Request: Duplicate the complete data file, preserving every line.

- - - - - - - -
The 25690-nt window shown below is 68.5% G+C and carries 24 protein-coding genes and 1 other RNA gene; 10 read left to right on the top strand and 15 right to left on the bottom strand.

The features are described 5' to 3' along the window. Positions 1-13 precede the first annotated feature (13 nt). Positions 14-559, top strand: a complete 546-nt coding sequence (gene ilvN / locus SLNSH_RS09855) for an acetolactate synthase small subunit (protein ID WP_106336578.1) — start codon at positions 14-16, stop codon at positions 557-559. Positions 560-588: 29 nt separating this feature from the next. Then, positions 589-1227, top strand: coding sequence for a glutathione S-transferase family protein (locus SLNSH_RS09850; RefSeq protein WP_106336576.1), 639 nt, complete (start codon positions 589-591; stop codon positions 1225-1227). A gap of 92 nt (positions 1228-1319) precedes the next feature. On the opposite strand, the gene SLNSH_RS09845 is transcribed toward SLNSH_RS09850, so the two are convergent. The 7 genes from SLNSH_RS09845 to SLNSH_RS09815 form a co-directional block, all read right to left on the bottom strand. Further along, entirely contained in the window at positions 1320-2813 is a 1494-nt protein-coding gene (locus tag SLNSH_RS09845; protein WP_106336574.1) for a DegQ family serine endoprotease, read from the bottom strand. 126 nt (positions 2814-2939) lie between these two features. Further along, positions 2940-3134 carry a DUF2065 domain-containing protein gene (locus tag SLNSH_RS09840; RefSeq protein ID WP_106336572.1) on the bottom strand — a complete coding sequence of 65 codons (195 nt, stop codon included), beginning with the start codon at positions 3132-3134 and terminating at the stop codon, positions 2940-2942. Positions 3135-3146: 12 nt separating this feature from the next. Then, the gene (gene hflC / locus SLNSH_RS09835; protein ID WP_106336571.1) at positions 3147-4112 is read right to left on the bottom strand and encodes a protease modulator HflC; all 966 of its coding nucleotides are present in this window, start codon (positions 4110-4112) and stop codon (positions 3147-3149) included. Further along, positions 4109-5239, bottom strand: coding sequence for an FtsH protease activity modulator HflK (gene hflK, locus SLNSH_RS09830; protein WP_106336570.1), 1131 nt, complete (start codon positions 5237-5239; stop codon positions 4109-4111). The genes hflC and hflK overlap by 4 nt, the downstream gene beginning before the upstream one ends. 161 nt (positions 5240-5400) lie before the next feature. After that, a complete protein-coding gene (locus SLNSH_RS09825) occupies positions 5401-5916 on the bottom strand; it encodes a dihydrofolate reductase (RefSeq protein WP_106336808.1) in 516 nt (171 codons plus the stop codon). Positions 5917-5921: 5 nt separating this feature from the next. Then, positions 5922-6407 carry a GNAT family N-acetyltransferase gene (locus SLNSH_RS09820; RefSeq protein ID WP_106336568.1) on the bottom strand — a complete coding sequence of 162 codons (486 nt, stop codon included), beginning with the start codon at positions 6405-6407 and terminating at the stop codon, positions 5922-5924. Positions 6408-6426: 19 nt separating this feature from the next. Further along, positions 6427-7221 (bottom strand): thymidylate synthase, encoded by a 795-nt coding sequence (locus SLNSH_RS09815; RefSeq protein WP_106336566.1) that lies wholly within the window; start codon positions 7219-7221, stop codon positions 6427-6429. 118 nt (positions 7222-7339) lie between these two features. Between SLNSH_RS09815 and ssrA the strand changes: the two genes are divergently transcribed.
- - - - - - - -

The 25690-nt window shown below is 68.5% G+C and carries 24 protein-coding genes and 1 other RNA gene; 10 read left to right on the top strand and 15 right to left on the bottom strand.

The features are described 5' to 3' along the window. Positions 1-13 precede the first annotated feature (13 nt). Positions 14-559, top strand: a complete 546-nt coding sequence (gene ilvN / locus SLNSH_RS09855) for an acetolactate synthase small subunit (protein ID WP_106336578.1) — start codon at positions 14-16, stop codon at positions 557-559. Positions 560-588: 29 nt separating this feature from the next. Then, positions 589-1227, top strand: coding sequence for a glutathione S-transferase family protein (locus SLNSH_RS09850; RefSeq protein WP_106336576.1), 639 nt, complete (start codon positions 589-591; stop codon positions 1225-1227). A gap of 92 nt (positions 1228-1319) precedes the next feature. On the opposite strand, the gene SLNSH_RS09845 is transcribed toward SLNSH_RS09850, so the two are convergent. The 7 genes from SLNSH_RS09845 to SLNSH_RS09815 form a co-directional block, all read right to left on the bottom strand. Further along, entirely contained in the window at positions 1320-2813 is a 1494-nt protein-coding gene (locus tag SLNSH_RS09845; protein WP_106336574.1) for a DegQ family serine endoprotease, read from the bottom strand. 126 nt (positions 2814-2939) lie between these two features. Further along, positions 2940-3134 carry a DUF2065 domain-containing protein gene (locus tag SLNSH_RS09840; RefSeq protein ID WP_106336572.1) on the bottom strand — a complete coding sequence of 65 codons (195 nt, stop codon included), beginning with the start codon at positions 3132-3134 and terminating at the stop codon, positions 2940-2942. Positions 3135-3146: 12 nt separating this feature from the next. Then, the gene (gene hflC / locus SLNSH_RS09835; protein ID WP_106336571.1) at positions 3147-4112 is read right to left on the bottom strand and encodes a protease modulator HflC; all 966 of its coding nucleotides are present in this window, start codon (positions 4110-4112) and stop codon (positions 3147-3149) included. Further along, positions 4109-5239, bottom strand: coding sequence for an FtsH protease activity modulator HflK (gene hflK, locus SLNSH_RS09830; protein WP_106336570.1), 1131 nt, complete (start codon positions 5237-5239; stop codon positions 4109-4111). The genes hflC and hflK overlap by 4 nt, the downstream gene beginning before the upstream one ends. 161 nt (positions 5240-5400) lie before the next feature. After that, a complete protein-coding gene (locus SLNSH_RS09825) occupies positions 5401-5916 on the bottom strand; it encodes a dihydrofolate reductase (RefSeq protein WP_106336808.1) in 516 nt (171 codons plus the stop codon). Positions 5917-5921: 5 nt separating this feature from the next. Then, positions 5922-6407 carry a GNAT family N-acetyltransferase gene (locus SLNSH_RS09820; RefSeq protein ID WP_106336568.1) on the bottom strand — a complete coding sequence of 162 codons (486 nt, stop codon included), beginning with the start codon at positions 6405-6407 and terminating at the stop codon, positions 5922-5924. Positions 6408-6426: 19 nt separating this feature from the next. Further along, positions 6427-7221 (bottom strand): thymidylate synthase, encoded by a 795-nt coding sequence (locus SLNSH_RS09815; RefSeq protein WP_106336566.1) that lies wholly within the window; start codon positions 7219-7221, stop codon positions 6427-6429. 118 nt (positions 7222-7339) lie between these two features. Between SLNSH_RS09815 and ssrA the strand changes: the two genes are divergently transcribed.